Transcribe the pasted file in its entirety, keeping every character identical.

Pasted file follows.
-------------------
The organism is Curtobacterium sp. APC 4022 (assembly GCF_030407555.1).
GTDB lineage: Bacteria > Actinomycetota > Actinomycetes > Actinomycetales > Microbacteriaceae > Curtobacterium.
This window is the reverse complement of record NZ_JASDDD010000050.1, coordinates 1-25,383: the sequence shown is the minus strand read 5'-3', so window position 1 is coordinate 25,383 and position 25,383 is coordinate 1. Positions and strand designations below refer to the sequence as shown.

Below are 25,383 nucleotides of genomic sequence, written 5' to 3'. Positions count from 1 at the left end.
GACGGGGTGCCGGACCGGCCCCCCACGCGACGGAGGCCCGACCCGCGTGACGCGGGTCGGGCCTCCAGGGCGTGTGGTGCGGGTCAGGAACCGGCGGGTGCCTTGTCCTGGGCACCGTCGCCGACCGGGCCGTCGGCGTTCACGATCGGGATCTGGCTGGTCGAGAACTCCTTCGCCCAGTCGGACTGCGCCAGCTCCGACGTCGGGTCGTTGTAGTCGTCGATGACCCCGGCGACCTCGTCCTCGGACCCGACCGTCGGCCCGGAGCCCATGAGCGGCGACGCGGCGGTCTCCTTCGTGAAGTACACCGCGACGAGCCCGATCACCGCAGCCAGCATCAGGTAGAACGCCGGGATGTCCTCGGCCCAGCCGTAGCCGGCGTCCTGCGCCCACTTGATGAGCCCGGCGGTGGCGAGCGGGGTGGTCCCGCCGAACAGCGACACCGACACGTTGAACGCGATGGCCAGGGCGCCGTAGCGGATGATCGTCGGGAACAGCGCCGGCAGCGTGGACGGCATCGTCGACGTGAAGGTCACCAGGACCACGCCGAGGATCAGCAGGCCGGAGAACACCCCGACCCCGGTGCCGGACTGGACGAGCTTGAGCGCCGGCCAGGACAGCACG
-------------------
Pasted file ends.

The organism is Curtobacterium sp. APC 4022 (assembly GCF_030407555.1).
GTDB lineage: Bacteria > Actinomycetota > Actinomycetes > Actinomycetales > Microbacteriaceae > Curtobacterium.
This window is the reverse complement of record NZ_JASDDD010000050.1, coordinates 1-25,383: the sequence shown is the minus strand read 5'-3', so window position 1 is coordinate 25,383 and position 25,383 is coordinate 1. Positions and strand designations below refer to the sequence as shown.

Below are 25,383 nucleotides of genomic sequence, written 5' to 3'. Positions count from 1 at the left end.
GACGGGGTGCCGGACCGGCCCCCCACGCGACGGAGGCCCGACCCGCGTGACGCGGGTCGGGCCTCCAGGGCGTGTGGTGCGGGTCAGGAACCGGCGGGTGCCTTGTCCTGGGCACCGTCGCCGACCGGGCCGTCGGCGTTCACGATCGGGATCTGGCTGGTCGAGAACTCCTTCGCCCAGTCGGACTGCGCCAGCTCCGACGTCGGGTCGTTGTAGTCGTCGATGACCCCGGCGACCTCGTCCTCGGACCCGACCGTCGGCCCGGAGCCCATGAGCGGCGACGCGGCGGTCTCCTTCGTGAAGTACACCGCGACGAGCCCGATCACCGCAGCCAGCATCAGGTAGAACGCCGGGATGTCCTCGGCCCAGCCGTAGCCGGCGTCCTGCGCCCACTTGATGAGCCCGGCGGTGGCGAGCGGGGTGGTCCCGCCGAACAGCGACACCGACACGTTGAACGCGATGGCCAGGGCGCCGTAGCGGATGATCGTCGGGAACAGCGCCGGCAGCGTGGACGGCATCGTCGACGTGAAGGTCACCAGGACCACGCCGAGGATCAGCAGGCCGGAGAACACCCCGACCCCGGTGCCGGACTGGACGAGCTTGAGCGCCGGCCAGGACAGCACG